My Ph.D Thesis... in One Image

When people hear that I am working on a Ph.D, they inevitably want to know what it is about.  Doctoral theses, by nature, are very specific and are often challenging to explain succinctly to people in a way that is both clear and understandable.
 
But recently I was presented with the challenge of summing up my Ph.D research in a poster.  Is that even possible?
 
Every year, the city of Edinburgh holds a “Doors Open Day” where historic buildings that are not normally open to the public open their doors and let people in to have a look.  New College, the home of the School of Divinity at the University of Edinburgh decided to participate this year, and the director of postgraduate studies put out the call for volunteers to produce posters of their Ph.D research to be hung up inside the New College building for visitors to look at on Doors Open Day.  There weren’t too many rules for how to do the poster, except that it needed to interesting and attractive for the general public wandering through the building who might not know anything about the field we are studying.
 
It enjoyed looking at the various posters from other students and faculty. I was fairly happy with how my own poster turned out too so I thought I would share it here on my blog for those who are curious to know what I am spending my time working on here in Edinburgh and how it relates to my missionary work in Thailand.
 
I appreciate that few people actually read Ph.D theses but over time I hope to produce various articles, blogs, etc. that will give little nuggets of useful info and insight into the things that I have discovered with the hope that the fruit of my research will benefit others.  This poster doesn’t include everything that will appear in my finished thesis but I hope that it serves as a taster of some of the major themes that I am looking at.

Click here to view the full-size image 

English Teaching vs. Evangelism - A Lesson from 19th Century Bangkok

On August 4, 1851 a unique opportunity opened up for Mrs. Sarah Bradley and a couple of other missionary women in Bangkok. It was a chance that any missionary would have jumped at, but also one that needed to be managed well… which it wasn’t, as will be seen.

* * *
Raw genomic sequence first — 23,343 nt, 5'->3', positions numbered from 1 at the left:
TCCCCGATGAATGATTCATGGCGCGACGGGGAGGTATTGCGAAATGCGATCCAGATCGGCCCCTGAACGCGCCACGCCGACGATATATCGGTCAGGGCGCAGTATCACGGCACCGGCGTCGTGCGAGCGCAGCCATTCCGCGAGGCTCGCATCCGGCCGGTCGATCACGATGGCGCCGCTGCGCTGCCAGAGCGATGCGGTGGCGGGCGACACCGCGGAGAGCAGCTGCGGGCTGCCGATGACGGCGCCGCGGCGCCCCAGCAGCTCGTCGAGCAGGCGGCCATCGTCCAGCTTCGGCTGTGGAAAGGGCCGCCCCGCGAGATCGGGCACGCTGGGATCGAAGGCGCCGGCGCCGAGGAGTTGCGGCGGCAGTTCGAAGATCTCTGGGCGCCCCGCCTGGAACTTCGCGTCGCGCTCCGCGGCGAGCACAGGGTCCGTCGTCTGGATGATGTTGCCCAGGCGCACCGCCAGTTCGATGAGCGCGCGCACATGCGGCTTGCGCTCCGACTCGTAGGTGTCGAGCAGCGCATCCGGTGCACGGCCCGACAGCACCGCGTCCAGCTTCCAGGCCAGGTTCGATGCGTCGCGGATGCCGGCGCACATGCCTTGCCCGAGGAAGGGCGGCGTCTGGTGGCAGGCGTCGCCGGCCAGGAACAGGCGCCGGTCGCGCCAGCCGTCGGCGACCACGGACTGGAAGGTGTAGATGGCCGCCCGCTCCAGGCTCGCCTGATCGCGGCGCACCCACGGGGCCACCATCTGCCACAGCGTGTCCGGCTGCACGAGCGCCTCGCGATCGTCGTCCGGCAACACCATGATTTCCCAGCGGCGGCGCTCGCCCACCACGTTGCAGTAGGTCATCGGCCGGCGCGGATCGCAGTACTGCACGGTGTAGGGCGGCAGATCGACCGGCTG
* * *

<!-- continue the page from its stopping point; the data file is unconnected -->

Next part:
Despite the general neglect of women’s education in mid-nineteenth century Thailand, King Mongkut (Rama IV) invited Mrs. Mary Mattoon, Mrs. Sarah Bradley, and Mrs. Sarah Jones to teach English to his wives and other women in the royal palace. The king was a forward-looking and modern-minded monarch who was eager to gain Western knowledge from missionaries and other Westerners. Previously, missionary Jesse Caswell had been a private tutor to the king and as a result King Mongkut became quite adept in English and was eager for others in the royal household to learn English as well.

View of Bangkok during Mongkut's lifetime, Grand Palace shown in center
View of Bangkok during King Mongkut's lifetime (Grand Palace is shown in center)

Dystopian Movies and the Gospel

My oldest son has asked me many times why I like dystopian movies and I haven’t been able to put my finger on it.  It seems weird to enjoy movies about a bleak, horrible future where life is awful and we are all living under the shadow of alien/robot overlords, or a catastrophic natural disaster, or some other extremely unpleasant state of affairs.  Isn’t there enough horrible stuff in real life already that I should not enjoy watching movies about horrible stuff too?  But it finally occurred to me what the attraction is, at least for me, and perhaps for others as well.
 
dystopian buildings in city
Image by Carroll MacDonald from Pixabay
 

10 Things That You WILL Hear from your Missionary

guest post by Larry Dinkins